Globaldatabase.com. (2018). TOP 50 Companies in UK by Revenue in 2017. [online] Available at:

https://www.globaldatabase.com/top-50-companies-in-uk-by-revenue-in-2017 [Accessed 11 Feb. 2019].

GOV.UK. (2014). Environmental taxes, reliefs and schemes for businesses. [online] Available at: https://www.gov.uk/green-taxes-

and-reliefs [Accessed 9 Feb. 2019].

Lemaire, J. (1991). Cooperative Game Theory and its Insurance Applications. ASTIN Bulletin, 21(01), pp.17-40.

Mcleod, S. (2018). B.F. Skinner | Operant Conditioning. [online] Simplypsychology.org. Available at:

https://www.simplypsychology.org/operant-conditioning.html [Accessed 9 Feb. 2019].

Nogrady, B. (2017). No more business as usual: the corporates stepping up to save the planet. [online] the Guardian. Available at:

https://www.theguardian.com/sustainable-business/2017/jun/30/no-more-business-as-usual-the-corporates-stepping-up-to-

save-the-planet [Accessed 9 Feb. 2019].

Nosenzo, D., Offerman, T., Sefton, M. and van der Veen, A. (2013). Encouraging Compliance: Bonuses Versus Fines in Inspection

Games. Journal of Law, Economics, and Organization, 30(3), pp.623-648.

Quinn, I. (2017). Tesco sets itself ‘high ambition’ carbon reduction targets. [online] TheGrocer.co.uk. Available at:

https://www.thegrocer.co.uk/channels/supermarkets/tesco/tesco-sets-itself-high-ambition-carbon-reduction-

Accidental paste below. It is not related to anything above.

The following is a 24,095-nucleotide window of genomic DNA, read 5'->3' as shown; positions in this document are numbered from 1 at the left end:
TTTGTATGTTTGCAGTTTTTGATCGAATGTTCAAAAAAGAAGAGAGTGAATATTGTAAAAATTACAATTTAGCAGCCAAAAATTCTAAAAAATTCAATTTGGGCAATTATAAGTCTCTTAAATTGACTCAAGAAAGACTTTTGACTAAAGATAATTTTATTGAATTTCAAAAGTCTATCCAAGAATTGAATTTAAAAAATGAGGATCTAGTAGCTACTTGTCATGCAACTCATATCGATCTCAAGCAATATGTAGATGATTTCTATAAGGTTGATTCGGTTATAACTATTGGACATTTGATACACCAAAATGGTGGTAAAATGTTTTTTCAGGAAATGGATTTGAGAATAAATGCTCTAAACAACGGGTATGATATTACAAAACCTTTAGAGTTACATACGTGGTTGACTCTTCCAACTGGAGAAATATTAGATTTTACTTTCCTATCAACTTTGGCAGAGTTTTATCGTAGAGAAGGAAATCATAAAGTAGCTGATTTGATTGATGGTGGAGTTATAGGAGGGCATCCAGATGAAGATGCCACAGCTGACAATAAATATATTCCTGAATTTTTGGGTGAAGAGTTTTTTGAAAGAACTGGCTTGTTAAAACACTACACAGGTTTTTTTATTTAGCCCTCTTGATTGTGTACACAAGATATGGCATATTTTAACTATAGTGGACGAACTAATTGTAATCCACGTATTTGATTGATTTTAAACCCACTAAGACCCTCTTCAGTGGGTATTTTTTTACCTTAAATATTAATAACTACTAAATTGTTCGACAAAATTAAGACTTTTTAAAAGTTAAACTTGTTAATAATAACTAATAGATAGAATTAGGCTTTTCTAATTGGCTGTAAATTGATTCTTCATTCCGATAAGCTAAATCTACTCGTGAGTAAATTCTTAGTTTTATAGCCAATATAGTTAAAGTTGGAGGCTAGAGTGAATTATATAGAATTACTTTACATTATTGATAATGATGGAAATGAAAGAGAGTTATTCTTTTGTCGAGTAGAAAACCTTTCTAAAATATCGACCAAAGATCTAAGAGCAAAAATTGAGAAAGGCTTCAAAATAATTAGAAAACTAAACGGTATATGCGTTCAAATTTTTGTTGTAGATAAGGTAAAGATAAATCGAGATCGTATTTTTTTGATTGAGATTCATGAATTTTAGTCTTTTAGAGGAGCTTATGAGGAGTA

targets/552789.article [Accessed 11 Feb. 2019].

Ruhlin, D. (2016). The true cost of an environmental audit. [online] Rmagreen.com. Available at:

https://www.rmagreen.com/rma-blog/price-cost-of-an-environmental-audit [Accessed 10 Feb. 2019].

Statista. (2019). Great Britain: Grocery market share YoY 2013-2018 | UK Statistics. [online] Available at:

https://www.statista.com/statistics/300656/grocery-market-share-in-great-britain-year-on-year-comparison/ [Accessed 10 Feb.

2019].

Tesco plc. (2018). Improving energy efficiency in our stores and distribution. [online] Available at:

https://www.tescoplc.com/reports-and-policies/improving-energy-efficiency-in-our-stores-and-distribution/ [Accessed 8 Feb.

2019].

Tesco PLC (2018). Tesco PLC Annual Report and Financial Statements 2017. [online] Welwyn Garden City, p.23. Available at:

https://www.tescoplc.com/media/474803/68336_tesco_ar_digital_interactive_250417.pdf [Accessed 10 Feb. 2019].

Umeasiegbu, K. (2017). Tesco commits to use 100% renewable electricity by 2030. [online] Tesco plc. Available at:

https://www.tescoplc.com/news/blogs/topics/carbon-renewable-electricity-tesco/ [Accessed 10 Feb. 2019].

United States Environmental Protection Agency (2017). The Social Cost of Carbon | Climate Change | US EPA. [online]

19january2017snapshot.epa.gov. Available at: https://19january2017snapshot.epa.gov/climatechange/social-cost-carbon_.html

[Accessed 9 Feb. 2019].